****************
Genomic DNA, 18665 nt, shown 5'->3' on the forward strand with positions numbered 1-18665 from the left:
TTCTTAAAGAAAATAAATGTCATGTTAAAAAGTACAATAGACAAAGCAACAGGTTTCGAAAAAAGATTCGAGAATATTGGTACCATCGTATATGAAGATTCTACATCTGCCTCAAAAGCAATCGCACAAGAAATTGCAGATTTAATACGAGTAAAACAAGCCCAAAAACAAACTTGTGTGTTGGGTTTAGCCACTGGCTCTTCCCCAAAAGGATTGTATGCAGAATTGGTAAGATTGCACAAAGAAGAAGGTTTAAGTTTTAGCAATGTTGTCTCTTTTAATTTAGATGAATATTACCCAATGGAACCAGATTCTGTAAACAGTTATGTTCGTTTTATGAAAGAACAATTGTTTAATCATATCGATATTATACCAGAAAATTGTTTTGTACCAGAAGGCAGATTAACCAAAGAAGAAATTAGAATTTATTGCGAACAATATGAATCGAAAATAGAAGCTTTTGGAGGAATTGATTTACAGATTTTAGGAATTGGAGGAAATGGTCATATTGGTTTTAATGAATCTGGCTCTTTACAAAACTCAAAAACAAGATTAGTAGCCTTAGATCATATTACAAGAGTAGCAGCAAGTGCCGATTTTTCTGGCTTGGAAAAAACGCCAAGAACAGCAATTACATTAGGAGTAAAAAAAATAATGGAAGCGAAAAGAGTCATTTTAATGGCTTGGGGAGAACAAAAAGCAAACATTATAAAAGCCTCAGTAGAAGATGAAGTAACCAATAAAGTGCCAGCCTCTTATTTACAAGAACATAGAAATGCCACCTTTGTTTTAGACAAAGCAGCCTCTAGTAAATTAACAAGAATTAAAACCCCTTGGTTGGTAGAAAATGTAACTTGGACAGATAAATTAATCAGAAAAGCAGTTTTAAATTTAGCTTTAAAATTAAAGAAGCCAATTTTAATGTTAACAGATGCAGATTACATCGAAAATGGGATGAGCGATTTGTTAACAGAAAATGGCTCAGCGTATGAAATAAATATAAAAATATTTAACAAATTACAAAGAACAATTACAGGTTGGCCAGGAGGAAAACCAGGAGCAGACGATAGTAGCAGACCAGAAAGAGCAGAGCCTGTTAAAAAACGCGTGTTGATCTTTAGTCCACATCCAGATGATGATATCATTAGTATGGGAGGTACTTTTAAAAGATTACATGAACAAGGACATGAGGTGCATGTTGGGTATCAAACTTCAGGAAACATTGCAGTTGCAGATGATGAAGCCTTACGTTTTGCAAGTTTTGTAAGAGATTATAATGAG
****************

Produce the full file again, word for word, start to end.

Genomic DNA, 18665 nt, shown 5'->3' on the forward strand with positions numbered 1-18665 from the left:
TTCTTAAAGAAAATAAATGTCATGTTAAAAAGTACAATAGACAAAGCAACAGGTTTCGAAAAAAGATTCGAGAATATTGGTACCATCGTATATGAAGATTCTACATCTGCCTCAAAAGCAATCGCACAAGAAATTGCAGATTTAATACGAGTAAAACAAGCCCAAAAACAAACTTGTGTGTTGGGTTTAGCCACTGGCTCTTCCCCAAAAGGATTGTATGCAGAATTGGTAAGATTGCACAAAGAAGAAGGTTTAAGTTTTAGCAATGTTGTCTCTTTTAATTTAGATGAATATTACCCAATGGAACCAGATTCTGTAAACAGTTATGTTCGTTTTATGAAAGAACAATTGTTTAATCATATCGATATTATACCAGAAAATTGTTTTGTACCAGAAGGCAGATTAACCAAAGAAGAAATTAGAATTTATTGCGAACAATATGAATCGAAAATAGAAGCTTTTGGAGGAATTGATTTACAGATTTTAGGAATTGGAGGAAATGGTCATATTGGTTTTAATGAATCTGGCTCTTTACAAAACTCAAAAACAAGATTAGTAGCCTTAGATCATATTACAAGAGTAGCAGCAAGTGCCGATTTTTCTGGCTTGGAAAAAACGCCAAGAACAGCAATTACATTAGGAGTAAAAAAAATAATGGAAGCGAAAAGAGTCATTTTAATGGCTTGGGGAGAACAAAAAGCAAACATTATAAAAGCCTCAGTAGAAGATGAAGTAACCAATAAAGTGCCAGCCTCTTATTTACAAGAACATAGAAATGCCACCTTTGTTTTAGACAAAGCAGCCTCTAGTAAATTAACAAGAATTAAAACCCCTTGGTTGGTAGAAAATGTAACTTGGACAGATAAATTAATCAGAAAAGCAGTTTTAAATTTAGCTTTAAAATTAAAGAAGCCAATTTTAATGTTAACAGATGCAGATTACATCGAAAATGGGATGAGCGATTTGTTAACAGAAAATGGCTCAGCGTATGAAATAAATATAAAAATATTTAACAAATTACAAAGAACAATTACAGGTTGGCCAGGAGGAAAACCAGGAGCAGACGATAGTAGCAGACCAGAAAGAGCAGAGCCTGTTAAAAAACGCGTGTTGATCTTTAGTCCACATCCAGATGATGATATCATTAGTATGGGAGGTACTTTTAAAAGATTACATGAACAAGGACATGAGGTGCATGTTGGGTATCAAACTTCAGGAAACATTGCAGTTGCAGATGATGAAGCCTTACGTTTTGCAAGTTTTGTAAGAGATTATAATGAG